Hot gas bubble spotted spinning around Milky Way black hole
PARIS: Astronomers said on Thursday they have spotted a hot bubble of gas spinning clockwise. A black hole At the center of our galaxy at “mind-blowing” speeds.
The detection of the bubble, which lived for only a few hours, is expected to provide insight into how these invisible, impenetrable, galactic monsters work.
The supermassive black hole lurks at the center of Sagittarius A*. The Milky Way It is about 27,000 light-years from Earth, and its immense gravity gives our home galaxy its characteristic spin.
The first image of Sagittarius A* was revealed in May by the Event Horizon Telescope Collaboration, which combines radio dishes around the world to detect light as it disappears into the maw of black holes.
One of those dishes, the ALMA radio telescope in the Andes Mountains of Chile, picked up something “really surprising” in the Sagittarius A* data, said astrophysicist Mack Welges of the Max Planck Institute for Radio Astronomy in Germany.
Minutes before ALMA collected the radio data, the Chandra Space Telescope saw a “massive increase” in X-rays, Valgus told AFP.
According to a new study published in the journal Astronomy and Astrophysics, this burst of energy, thought to be similar to solar flares on the Sun, sent a hot bubble of gas swirling around the black hole.
The gas bubble, also known as the hot spot, had an orbit similar to that of Mercury around the sun, said Wielges, lead author of the study.
But while Mercury takes 88 days to make the journey, the bubble completes it in just 70 minutes. That means it traveled about 30 percent of the speed of light.
“So it’s an absolutely, ridiculously fast spinning bubble,” Valgus said, calling it “mind-blowing.”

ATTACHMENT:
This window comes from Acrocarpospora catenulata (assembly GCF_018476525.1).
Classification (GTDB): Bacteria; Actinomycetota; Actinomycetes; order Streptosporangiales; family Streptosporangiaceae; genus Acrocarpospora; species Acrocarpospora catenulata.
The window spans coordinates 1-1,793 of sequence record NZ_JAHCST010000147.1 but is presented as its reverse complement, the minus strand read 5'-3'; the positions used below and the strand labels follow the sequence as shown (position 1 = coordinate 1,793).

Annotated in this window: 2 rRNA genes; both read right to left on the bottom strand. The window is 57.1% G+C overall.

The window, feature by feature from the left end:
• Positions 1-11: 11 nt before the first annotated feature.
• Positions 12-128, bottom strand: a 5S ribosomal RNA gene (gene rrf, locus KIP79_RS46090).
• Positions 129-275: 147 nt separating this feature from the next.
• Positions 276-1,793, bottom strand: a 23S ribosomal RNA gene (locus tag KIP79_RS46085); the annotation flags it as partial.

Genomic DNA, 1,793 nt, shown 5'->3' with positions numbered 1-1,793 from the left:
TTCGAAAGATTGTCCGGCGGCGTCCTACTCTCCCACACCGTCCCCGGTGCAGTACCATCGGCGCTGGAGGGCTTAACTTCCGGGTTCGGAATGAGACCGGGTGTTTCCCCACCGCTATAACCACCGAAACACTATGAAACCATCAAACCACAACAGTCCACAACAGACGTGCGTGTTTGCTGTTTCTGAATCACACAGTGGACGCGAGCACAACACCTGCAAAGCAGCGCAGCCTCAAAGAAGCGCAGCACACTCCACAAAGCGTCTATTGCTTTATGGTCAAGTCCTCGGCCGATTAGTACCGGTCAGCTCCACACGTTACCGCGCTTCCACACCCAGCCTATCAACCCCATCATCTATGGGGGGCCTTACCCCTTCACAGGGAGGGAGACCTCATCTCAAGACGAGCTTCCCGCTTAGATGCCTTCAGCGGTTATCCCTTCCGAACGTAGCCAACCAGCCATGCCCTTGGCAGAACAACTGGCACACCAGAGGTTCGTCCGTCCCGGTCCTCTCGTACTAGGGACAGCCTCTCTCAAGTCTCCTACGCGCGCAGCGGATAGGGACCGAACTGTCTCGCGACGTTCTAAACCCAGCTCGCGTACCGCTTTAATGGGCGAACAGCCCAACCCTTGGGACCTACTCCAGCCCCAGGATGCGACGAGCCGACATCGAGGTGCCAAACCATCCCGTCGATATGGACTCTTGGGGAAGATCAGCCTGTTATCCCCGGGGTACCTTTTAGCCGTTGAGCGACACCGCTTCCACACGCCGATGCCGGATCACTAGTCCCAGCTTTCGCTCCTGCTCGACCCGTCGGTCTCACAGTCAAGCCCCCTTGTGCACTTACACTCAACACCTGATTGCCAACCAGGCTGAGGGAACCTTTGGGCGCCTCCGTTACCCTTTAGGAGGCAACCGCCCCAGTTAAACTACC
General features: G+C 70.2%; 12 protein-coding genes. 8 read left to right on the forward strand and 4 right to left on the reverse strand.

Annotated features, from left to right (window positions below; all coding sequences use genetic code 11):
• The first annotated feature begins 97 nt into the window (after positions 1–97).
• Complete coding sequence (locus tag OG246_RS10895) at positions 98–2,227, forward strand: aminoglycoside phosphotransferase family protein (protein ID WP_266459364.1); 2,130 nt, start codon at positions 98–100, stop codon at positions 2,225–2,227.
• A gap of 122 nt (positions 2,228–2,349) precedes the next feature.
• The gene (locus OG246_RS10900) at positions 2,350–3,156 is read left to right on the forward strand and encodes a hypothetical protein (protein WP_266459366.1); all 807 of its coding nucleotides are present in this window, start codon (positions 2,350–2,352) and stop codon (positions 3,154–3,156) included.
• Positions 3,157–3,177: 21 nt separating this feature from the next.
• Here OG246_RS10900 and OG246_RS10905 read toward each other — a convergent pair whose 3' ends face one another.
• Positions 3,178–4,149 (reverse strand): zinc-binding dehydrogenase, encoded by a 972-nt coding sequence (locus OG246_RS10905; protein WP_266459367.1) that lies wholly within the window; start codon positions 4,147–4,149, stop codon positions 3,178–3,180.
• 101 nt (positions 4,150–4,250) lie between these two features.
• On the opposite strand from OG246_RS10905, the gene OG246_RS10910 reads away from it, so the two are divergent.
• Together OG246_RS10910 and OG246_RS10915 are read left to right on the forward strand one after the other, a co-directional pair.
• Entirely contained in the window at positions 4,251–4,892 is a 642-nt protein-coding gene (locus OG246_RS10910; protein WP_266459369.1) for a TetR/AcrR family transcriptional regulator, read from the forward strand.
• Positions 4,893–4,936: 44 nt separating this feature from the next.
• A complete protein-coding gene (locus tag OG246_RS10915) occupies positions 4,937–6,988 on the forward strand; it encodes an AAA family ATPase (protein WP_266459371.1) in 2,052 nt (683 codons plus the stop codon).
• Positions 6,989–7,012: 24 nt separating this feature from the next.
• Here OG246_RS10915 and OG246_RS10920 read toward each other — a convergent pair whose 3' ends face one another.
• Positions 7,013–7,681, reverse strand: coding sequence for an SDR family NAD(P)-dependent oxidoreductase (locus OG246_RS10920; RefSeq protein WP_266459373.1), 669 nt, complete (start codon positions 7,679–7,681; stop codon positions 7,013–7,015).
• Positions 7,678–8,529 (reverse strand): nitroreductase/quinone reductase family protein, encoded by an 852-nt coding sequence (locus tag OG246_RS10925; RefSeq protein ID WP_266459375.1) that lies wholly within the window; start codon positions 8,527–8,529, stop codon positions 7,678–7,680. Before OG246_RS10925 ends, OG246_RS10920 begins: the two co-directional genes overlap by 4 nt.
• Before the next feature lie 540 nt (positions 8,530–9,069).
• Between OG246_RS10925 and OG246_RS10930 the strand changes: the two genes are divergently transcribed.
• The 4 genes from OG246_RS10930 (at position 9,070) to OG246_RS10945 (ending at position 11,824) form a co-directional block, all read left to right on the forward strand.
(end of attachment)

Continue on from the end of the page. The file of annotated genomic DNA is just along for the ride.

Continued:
A MAD theory
gave The scientists were able to track the bubble through their data for about an hour and a half – it was unlikely to survive more than a few orbits before collapsing.
Velgus said the observation supported a theory known as MAD. “Mad as crazy, but also MAD like magnetically arrested discs,” he said.
This phenomenon occurs when the magnetic field at the mouth of a black hole is strong enough to prevent material from being sucked in.
But the matter continues to pile up, reaching a “flux eruption,” Welges said, which strips the magnetic fields and causes a burst of energy.
By learning how these magnetic fields work, scientists hope to build a model of the forces that govern black holes, which are shrouded in mystery.
Magnetic fields can also help determine how fast black holes spin – which could be particularly interesting for Sagittarius A*.
While Sagittarius A* is 4 million times the mass of our Sun, it only blazes with about 100 suns’ brightness, “which is very unimpressive for a supermassive black hole,” Velgus said.
“It’s the faintest supermassive black hole we’ve seen in the universe – we’ve only seen it because it’s so close to us.”
But it’s probably a good thing that there’s a “starving black hole” at the center of our galaxy, Wielges said.
“Living with a quasar,” which could glow with the power of billions of suns, “would be a terrifying thing,” he added.